Tuesday, July 22, 2008

A Great Cowper Quote

One of my favorite pastimes is listening to books. I do understand that some folks don't have the constitution for such things, but I thoroughly enjoy it and my children have picked up on my habit and find it a most enjoyable exercise as well. I think I may enjoy them enjoying it as much as I enjoy it myself.

The book I am currently listening to is John Newton: From Disgrace to Amazing Grace by Jonathan Aiken. Newton is one of my heroes. His insight and experience with the grace of God is well known and encapsulated in his immortal words "Amazing Grace How Sweet the Sound." One of Newton's dearest friends was William Cowper. Cowper was even more the poet than Newton. From Cowper we have received the timeless treasure "God Moves in a Mysterious Way - His Wonders to Perform..."

During the Abolition of the Slave Trade movement in late 18th century England, Newton published Thoughts Upon the African Slave Trade, a first hand account of the wickedness and cruelty that was the detestable occupation. William Cowper was also asked to join in the fight against slavery by composing a poem that would prick the consciences of the people against the trade. I love Cowper's response. He said: "I can not contemplate the subject without a degree of abhorrence that affects my spirits and sinks them below the pitch requisite for success in verse."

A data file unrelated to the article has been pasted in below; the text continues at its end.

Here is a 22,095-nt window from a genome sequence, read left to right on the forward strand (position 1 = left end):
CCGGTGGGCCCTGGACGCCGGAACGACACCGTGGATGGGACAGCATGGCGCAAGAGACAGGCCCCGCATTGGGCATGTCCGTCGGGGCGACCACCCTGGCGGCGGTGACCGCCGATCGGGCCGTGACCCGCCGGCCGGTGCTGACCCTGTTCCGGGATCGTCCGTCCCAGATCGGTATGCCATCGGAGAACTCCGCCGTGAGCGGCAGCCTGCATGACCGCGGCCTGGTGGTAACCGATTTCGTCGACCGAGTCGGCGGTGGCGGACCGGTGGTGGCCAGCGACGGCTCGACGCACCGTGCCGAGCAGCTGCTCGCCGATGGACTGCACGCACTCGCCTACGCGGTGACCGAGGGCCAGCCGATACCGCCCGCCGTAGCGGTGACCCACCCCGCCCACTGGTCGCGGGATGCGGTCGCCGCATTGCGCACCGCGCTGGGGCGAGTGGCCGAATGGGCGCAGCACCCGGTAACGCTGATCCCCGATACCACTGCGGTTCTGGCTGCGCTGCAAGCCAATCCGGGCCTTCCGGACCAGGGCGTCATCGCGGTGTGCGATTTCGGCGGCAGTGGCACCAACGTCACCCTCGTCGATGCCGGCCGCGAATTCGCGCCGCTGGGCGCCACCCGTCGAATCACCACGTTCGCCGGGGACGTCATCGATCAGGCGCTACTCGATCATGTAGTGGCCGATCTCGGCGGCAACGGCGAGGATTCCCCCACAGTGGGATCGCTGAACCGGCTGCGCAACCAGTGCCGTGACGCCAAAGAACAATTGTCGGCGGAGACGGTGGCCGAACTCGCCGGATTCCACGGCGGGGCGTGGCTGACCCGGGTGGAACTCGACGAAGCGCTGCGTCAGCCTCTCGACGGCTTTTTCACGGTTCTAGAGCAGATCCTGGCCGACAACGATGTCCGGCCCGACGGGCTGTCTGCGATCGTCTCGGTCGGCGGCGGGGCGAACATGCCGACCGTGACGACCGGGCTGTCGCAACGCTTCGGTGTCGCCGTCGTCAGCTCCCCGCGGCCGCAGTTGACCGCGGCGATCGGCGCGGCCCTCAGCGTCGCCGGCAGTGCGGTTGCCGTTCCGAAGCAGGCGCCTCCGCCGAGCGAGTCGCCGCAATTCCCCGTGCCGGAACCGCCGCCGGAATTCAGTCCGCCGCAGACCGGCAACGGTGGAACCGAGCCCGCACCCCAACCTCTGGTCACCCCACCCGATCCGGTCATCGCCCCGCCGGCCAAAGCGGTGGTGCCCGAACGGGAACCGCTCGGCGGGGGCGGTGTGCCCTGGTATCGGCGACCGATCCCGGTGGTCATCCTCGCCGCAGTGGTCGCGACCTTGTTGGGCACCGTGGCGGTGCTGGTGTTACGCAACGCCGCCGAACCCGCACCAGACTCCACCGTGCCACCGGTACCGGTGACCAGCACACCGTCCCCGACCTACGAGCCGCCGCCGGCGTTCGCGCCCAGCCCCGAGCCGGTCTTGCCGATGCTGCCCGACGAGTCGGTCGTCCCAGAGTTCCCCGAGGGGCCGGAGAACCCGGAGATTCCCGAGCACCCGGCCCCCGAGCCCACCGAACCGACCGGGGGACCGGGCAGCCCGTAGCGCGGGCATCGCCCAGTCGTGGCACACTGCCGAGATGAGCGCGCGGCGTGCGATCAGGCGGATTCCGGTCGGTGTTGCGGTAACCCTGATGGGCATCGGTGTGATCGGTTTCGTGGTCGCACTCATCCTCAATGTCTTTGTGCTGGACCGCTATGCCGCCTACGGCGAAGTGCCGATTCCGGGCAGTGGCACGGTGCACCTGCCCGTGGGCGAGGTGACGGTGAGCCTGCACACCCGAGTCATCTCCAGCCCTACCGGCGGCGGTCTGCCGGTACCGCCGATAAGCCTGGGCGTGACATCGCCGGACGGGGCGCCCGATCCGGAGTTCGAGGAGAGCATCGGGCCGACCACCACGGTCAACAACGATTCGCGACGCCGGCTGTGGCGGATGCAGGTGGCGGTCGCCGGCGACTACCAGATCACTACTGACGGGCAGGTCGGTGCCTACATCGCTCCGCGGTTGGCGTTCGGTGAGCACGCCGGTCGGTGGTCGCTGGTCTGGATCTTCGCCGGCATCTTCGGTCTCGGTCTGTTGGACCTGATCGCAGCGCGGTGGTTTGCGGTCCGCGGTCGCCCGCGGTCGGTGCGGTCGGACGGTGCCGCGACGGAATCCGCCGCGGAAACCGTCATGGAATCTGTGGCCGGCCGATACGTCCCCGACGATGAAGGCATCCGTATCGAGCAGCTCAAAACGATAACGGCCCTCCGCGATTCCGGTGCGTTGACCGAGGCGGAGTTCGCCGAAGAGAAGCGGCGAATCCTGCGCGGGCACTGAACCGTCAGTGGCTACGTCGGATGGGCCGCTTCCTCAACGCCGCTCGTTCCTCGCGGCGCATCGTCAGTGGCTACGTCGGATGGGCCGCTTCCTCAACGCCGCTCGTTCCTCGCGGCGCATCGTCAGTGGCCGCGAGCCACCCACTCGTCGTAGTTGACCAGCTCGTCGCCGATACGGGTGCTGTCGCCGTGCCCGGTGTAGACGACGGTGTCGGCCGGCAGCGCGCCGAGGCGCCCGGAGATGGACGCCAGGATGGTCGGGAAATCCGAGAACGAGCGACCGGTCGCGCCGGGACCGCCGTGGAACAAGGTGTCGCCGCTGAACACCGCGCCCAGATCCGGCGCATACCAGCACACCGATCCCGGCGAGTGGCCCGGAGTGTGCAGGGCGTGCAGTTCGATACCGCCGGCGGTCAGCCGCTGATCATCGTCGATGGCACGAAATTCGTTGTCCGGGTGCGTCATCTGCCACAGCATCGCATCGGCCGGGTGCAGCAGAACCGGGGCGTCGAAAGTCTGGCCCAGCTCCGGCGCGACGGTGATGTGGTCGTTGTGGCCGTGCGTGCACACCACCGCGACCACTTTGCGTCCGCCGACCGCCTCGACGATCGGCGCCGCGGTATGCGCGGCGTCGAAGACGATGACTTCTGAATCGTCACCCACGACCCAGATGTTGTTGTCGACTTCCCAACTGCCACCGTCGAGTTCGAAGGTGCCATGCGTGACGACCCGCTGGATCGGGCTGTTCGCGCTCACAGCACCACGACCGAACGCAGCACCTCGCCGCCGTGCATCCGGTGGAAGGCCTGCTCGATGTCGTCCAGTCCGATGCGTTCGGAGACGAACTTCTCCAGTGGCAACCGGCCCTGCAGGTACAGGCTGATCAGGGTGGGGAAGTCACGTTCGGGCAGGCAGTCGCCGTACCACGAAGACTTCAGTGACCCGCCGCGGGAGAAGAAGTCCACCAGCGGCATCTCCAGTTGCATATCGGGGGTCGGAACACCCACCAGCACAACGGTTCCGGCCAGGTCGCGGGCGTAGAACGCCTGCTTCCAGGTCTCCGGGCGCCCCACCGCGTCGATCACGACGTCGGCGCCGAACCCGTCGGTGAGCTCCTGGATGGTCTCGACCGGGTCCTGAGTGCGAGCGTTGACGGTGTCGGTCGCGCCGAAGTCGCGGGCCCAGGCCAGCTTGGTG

I feel ya bro.

1 comment:

Flavel's friend said...

Pastor Carter,

I applaud you for the Newton quote. For good reason he is often remembered as: the guy who wrote amazing grace. Yet there is much more to this man, as you have observed, than that famous hymn. He ended up being rejected by a few churches before becoming one of the greatest pastors of his time. I appreciate the fact that you have drawn attention to the man who lived under amazing grace.
regards from Canada,